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Aug 8, 2016

Thanks for sharing dude. I wouldn't say you've failed so far considering the fact that you haven't accepted defeat. Best of luck with your search.

Mar 25, 2018

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Aug 8, 2016

Thanks for sharing. I think there a lot of similar stories out there we don't hear about as often.

I certainly have some similarities to you; the average joe just doesn't understand why anyone would want to "do" finance.

Aug 9, 2016

I really wouldn't call that anywhere near a failure. You got a "decent" job and don't have to slave away in IBD for 2 years paying a shit ton for rent and expenses. I think if the job you have now pays more than the ER gig then it wasn't such a terrible decision. Now if it was GS ER vs your job then the reaction would be a lot different. There has been somewhat of a IBD remorse I've noticed from some that are more experienced on WSO and are IB analysts and associates. IMO MF PE is overrated but i don't really express that opinion much due to my lack of experience. My end goal is just to get a FO job that isn't an absolute sweatshop (yes, some banks are that bad). I also don't think BO is that bad considering the hours, pay, and cost of living isn't too bad at all. Not to mention you can have a pretty decent brand on your resume.

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Aug 10, 2016

In what world does healthcare corp fin. pay more than ER? Did this ER shop have more than 5 employees?

Aug 11, 2016

You'd be surprised how much some of these no-names pay, especially in non-NYC type areas. Hell, look up GS GIR in SLC and it's sickening!

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Aug 11, 2016

Yeah, I echo what belichick said. The small ER firm offered $55k + guarenteed every year 5k bonus not tied to performance or anything, so 60k. The healthcare company is a top tier organization and while pay isn't what people are making in NYC, it's slightly over 60k, no bonus.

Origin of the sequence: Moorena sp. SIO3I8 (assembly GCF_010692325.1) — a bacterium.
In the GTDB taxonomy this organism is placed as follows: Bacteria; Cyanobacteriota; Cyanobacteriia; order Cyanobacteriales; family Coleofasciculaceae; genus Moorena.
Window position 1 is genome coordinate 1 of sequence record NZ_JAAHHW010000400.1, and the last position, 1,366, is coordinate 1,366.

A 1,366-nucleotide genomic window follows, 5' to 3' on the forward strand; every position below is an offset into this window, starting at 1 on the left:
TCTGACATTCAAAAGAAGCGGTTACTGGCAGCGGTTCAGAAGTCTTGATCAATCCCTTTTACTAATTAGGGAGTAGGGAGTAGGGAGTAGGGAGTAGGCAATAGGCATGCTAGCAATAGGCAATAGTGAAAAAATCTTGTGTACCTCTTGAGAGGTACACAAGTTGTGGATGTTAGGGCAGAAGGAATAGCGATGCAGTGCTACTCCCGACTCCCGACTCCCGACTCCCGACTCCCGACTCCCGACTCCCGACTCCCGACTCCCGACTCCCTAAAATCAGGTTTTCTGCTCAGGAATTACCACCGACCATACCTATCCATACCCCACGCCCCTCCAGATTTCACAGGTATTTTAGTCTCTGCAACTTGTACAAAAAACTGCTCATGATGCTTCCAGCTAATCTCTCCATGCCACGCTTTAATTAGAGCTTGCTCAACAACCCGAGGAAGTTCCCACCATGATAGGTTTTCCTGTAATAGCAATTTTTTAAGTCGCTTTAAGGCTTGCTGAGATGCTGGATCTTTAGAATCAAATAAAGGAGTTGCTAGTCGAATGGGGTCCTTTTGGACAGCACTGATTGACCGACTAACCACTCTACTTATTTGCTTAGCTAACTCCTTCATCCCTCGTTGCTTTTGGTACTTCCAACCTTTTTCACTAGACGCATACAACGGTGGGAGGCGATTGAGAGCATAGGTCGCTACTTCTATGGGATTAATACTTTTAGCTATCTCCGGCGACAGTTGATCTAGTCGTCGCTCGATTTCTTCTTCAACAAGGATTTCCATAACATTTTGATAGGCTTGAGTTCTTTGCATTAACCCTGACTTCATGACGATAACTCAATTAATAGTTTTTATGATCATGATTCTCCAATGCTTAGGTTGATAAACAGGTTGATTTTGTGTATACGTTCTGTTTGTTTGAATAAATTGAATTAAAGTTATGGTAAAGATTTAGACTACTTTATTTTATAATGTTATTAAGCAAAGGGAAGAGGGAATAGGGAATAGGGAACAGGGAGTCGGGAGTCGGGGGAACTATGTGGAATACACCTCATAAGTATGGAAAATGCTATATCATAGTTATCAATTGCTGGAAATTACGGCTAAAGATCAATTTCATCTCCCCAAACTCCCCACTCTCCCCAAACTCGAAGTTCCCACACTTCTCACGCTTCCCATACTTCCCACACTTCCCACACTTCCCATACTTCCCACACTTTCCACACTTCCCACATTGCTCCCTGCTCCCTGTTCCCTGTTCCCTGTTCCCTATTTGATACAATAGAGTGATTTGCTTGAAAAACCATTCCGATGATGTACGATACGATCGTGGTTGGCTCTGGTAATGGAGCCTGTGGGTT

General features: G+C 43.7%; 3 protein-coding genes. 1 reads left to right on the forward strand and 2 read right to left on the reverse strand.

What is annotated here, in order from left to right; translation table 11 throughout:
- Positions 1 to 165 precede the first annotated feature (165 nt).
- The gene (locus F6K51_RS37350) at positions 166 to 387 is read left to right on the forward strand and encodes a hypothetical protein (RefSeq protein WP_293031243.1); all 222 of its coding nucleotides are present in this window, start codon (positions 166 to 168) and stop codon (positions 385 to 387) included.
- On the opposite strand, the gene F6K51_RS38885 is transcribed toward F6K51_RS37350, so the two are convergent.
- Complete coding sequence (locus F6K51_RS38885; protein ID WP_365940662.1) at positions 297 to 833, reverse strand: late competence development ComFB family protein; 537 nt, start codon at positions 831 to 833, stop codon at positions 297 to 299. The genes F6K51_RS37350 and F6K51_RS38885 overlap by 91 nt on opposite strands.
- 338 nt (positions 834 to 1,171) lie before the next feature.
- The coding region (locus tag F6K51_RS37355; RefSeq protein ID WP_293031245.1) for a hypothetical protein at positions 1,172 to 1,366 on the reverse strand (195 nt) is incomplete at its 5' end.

Aug 9, 2016

Thought I'd quickly weigh in:

OP is right that there's a survivorship bias here for the most part, since type-A monkeys are the ones the most worried about securing a spot. However, I disagree on statistics having any use at all. Unlike college admissions policies of old, an IB position doesn't come about by inputting quantitative factors --> lookup cutoffs and competition in table --> rank top 1-5 out of 100 ==> offer.

But if you really want an equation, from my experiences, here's the most relevant one I've come across (note: wn is a weighting factor): Offer = w1background + w2technical ability + w3likability + w4effort + w5desire + w6timing + dumb luck

Background and Technical Ability: These are minimum factors that a candidate needs to meet. And I'm talking bare or below minimum if the other factors are off the charts.
Likability: Airport test. If you fail this one, you'd better be some big client's kid.
Effort: Networking, following-up, etc. If you're not connected, this is a very important factor. People will fight for you if you have both this and likability.
Desire: You have to really want it (touches a bit on Effort). This is why the statistics cited above are misleading. They count all applications, regardless of the person really wanting it or just dropping because they were drunk at 2am and hit the apply button on the OCI website.